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Whenever digital data is stored or interfaced, data corruption might occur. Since the beginning of computer science, people have been thinking of ways to deal with this type of problem. For serial data they came up with the solution to attach a parity bit to each sent byte. This simple detection mechanism works if an odd number of bits in a byte changes, but an even number of false bits in one byte will not be detected by the parity check. To overcome this problem people have searched for mathematical sound mechanisms to detect multiple false bits. The**CRC**calculation or

*cyclic redundancy check*was the result of this. Nowadays CRC calculations are used in all types of communications. All packets sent over a network connection are checked with a CRC. Also each data block on your harddisk has a CRC value attached to it. Modern computer world cannot do without these CRC calculation. So let's see why they are so widely used. The answer is simple, they are powerful, detect many types of errors and are extremly fast to calculate especially when dedicated hardware chips are used.

One might think, that using a checksum can replace proper CRC calculations. It is certainly easier to calculate a checksum, but checksums do not find all errors. Lets take an example string and calculate a one byte checksum. The example string is "*Lammert*" which converts to the ASCII values [ **76**, **97**, **109**, **109**, **101**, **114**, **116** ]. The one byte checksum of this array can be calculated by adding all values, than dividing it by **256** and keeping the remainder. The resulting checksum is **210**. You can use the calculator above to check this result.

In this example we have used a one byte long checksum which gives us 256 different values. Using a two byte checksum will result in 65,536 possible different checksum values and when a four byte value is used there are more than four billion possible values. We might conclude that with a four byte checksum the chance that we accidentily do not detect an error is less than 1 to 4 billion. Seems rather good, but this is only theory. In practice, bits do not change purely random during communications. They often fail in bursts, or due to electrical spikes. Let us assume that in our example array the lowest significant bit of the character '**L**' is set, and the lowest significant bit of charcter '**a**' is lost during communication. The receiver will than see the array [ **77**, **96**, **109**, **109**, **101**, **114**, **116** ] representing the string "*M`mmert*". The checksum for this new string is still **210**, but the result is obviously wrong, only after two bits changed. Even if we had used a four byte long checksum we would not have detected this transmission error. So calculating a checksum may be a simple method for detecting errors, but doesn't give much more protection than the parity bit, independent of the length of the checksum.

The idea behind a check value calculation is simple. Use a function *F(bval,cval)* that inputs one data byte and a check value and outputs a recalculated check value. In fact checksum calculations as described above can be defined in this way. Our one byte checksum example could have been calculated with the following function (in C language) that we call repeatedly for each byte in the input string. The initial value for *cval* is 0.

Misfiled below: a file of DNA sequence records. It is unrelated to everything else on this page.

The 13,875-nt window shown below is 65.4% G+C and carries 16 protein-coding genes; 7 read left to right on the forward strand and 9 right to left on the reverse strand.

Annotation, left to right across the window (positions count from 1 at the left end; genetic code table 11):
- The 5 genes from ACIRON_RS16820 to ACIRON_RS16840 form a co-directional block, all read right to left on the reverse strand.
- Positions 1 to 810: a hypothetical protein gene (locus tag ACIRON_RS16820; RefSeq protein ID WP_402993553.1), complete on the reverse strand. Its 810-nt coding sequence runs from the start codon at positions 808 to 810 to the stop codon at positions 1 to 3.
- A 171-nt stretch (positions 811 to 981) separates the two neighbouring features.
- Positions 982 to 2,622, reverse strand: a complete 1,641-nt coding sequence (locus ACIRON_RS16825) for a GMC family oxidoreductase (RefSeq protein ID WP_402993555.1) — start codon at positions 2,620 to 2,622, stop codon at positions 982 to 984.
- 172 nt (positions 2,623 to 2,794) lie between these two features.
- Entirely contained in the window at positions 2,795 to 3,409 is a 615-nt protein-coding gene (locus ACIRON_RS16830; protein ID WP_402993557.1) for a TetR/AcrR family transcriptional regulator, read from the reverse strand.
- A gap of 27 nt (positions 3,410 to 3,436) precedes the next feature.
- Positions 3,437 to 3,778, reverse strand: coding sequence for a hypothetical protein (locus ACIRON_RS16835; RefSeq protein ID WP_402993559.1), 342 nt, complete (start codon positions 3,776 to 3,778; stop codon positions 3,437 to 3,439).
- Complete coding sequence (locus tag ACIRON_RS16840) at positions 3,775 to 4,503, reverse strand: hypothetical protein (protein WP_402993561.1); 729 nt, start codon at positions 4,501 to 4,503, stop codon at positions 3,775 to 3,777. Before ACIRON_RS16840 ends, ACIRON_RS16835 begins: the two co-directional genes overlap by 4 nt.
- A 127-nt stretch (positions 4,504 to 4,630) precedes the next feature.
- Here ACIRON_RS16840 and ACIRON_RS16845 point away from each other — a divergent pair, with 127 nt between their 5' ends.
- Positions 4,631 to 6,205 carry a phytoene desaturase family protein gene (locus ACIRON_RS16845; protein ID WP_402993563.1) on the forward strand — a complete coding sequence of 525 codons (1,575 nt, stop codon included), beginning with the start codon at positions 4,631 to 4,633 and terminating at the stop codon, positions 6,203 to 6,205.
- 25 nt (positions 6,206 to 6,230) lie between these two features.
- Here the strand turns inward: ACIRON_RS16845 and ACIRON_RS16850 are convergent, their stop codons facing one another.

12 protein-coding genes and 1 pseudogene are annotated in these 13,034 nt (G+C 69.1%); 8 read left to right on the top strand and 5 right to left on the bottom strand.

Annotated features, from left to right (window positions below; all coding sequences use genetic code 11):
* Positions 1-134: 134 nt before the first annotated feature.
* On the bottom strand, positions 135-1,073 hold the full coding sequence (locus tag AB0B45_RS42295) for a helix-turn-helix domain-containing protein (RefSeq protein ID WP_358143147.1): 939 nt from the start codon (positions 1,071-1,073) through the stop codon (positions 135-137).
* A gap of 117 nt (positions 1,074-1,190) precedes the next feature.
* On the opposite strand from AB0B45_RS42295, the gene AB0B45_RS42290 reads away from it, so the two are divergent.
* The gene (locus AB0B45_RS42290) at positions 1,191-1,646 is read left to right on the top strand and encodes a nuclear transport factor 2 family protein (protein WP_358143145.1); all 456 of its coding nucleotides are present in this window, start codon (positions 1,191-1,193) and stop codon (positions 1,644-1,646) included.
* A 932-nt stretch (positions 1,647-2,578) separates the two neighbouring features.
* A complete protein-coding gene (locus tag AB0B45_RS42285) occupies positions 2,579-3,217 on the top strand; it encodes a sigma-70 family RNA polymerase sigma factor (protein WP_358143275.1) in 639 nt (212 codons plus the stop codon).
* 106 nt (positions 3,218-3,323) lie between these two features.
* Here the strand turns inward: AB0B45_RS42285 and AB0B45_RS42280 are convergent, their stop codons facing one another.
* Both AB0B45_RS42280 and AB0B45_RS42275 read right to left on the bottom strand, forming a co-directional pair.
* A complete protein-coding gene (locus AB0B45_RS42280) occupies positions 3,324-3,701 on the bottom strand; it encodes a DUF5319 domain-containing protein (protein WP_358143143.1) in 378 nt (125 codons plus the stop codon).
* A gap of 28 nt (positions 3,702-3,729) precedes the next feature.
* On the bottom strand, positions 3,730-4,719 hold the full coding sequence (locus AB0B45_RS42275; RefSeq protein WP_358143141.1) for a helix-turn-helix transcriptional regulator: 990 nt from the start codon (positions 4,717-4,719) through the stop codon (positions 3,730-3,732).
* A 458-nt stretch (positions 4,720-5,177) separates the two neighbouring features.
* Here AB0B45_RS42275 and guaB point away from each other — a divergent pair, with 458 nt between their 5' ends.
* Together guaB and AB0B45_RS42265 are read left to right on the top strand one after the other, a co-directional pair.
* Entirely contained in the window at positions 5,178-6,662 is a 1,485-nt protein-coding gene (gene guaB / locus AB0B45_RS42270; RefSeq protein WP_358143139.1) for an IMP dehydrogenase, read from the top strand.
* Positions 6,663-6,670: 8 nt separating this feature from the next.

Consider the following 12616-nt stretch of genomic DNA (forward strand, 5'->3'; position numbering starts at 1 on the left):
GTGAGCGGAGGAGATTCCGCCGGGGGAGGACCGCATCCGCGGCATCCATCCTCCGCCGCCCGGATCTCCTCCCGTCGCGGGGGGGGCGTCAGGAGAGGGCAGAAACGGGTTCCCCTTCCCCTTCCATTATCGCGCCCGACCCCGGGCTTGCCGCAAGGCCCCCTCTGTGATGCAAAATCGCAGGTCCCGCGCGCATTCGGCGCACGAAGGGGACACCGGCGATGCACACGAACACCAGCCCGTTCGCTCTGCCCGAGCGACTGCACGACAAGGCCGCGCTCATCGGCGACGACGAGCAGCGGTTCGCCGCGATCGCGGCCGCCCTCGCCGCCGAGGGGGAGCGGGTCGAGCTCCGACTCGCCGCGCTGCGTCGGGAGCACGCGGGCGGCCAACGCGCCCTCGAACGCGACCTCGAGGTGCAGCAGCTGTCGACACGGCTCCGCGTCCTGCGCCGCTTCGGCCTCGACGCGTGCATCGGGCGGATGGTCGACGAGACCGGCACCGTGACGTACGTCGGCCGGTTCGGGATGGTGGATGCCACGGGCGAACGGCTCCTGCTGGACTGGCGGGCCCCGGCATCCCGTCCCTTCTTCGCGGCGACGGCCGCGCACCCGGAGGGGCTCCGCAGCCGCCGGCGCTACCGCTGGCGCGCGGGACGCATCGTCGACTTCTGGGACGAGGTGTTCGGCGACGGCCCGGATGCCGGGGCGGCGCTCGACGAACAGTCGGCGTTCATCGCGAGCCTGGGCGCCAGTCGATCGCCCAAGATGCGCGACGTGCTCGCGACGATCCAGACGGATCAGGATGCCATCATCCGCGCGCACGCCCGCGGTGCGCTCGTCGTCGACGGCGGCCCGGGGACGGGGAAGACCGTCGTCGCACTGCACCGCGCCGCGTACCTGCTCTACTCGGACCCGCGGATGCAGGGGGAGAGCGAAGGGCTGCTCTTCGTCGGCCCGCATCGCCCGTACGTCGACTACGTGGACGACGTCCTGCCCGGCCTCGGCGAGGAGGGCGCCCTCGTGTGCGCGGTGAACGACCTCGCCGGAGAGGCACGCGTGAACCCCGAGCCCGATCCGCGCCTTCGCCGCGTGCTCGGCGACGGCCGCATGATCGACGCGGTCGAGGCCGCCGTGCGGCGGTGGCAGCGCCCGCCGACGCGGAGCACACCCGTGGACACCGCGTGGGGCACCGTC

int F_chk_8( int bval, int cval ) { retun ( bval + cval ) % 256; }

The idea behind CRC calculation is to look at the data as one large binary number. This number is divided by a certain value and the remainder of the calculation is called the CRC. Dividing in the CRC calculation at first looks to cost a lot of computing power, but it can be performed very quickly if we use a method similar to the one learned at school. We will as an example calculate the remainder for the character '**m**'—which is **1101101** in binary notation—by dividing it by **19** or **10011**. Please note that 19 is an odd number. This is necessary as we will see further on. Please refer to your schoolbooks as the binary calculation method here is not very different from the decimal method you learned when you were young. It might only look a little bit strange. Also notations differ between countries, but the method is similar.

1 0 1 = 5 ------------- 1 0 0 1 1 / 1 1 0 1 1 0 1 1 0 0 1 1 | | --------- | | 1 0 0 0 0 | 0 0 0 0 0 | --------- | 1 0 0 0 0 1 1 0 0 1 1 --------- 1 1 1 0 = 14 = remainder

With decimal calculations you can quickly check that **109** divided by **19** gives a quotient of **5** with **14** as the remainder. But what we also see in the scheme is that every bit extra to check only costs one binary comparison and in 50% of the cases one binary substraction. You can easily increase the number of bits of the test data string—for example to 56 bits if we use our example value "*Lammert*"—and the result can be calculated with 56 binary comparisons and an average of 28 binary substractions. This can be implemented in hardware directly with only very few transistors involved. Also software algorithms can be very efficient.

For CRC calculations, no normal substraction is used, but all calculations are done *modulo 2*. In that situation you ignore carry bits and in effect the substraction will be equal to an *exclusive or* operation. This looks strange, the resulting remainder has a different value, but from an algebraic point of view the functionality is equal. A discussion of this would need university level knowledge of algebraic field theory and I guess most of the readers are not interested in this. Please look at the end of this document for books that discuss this in detail.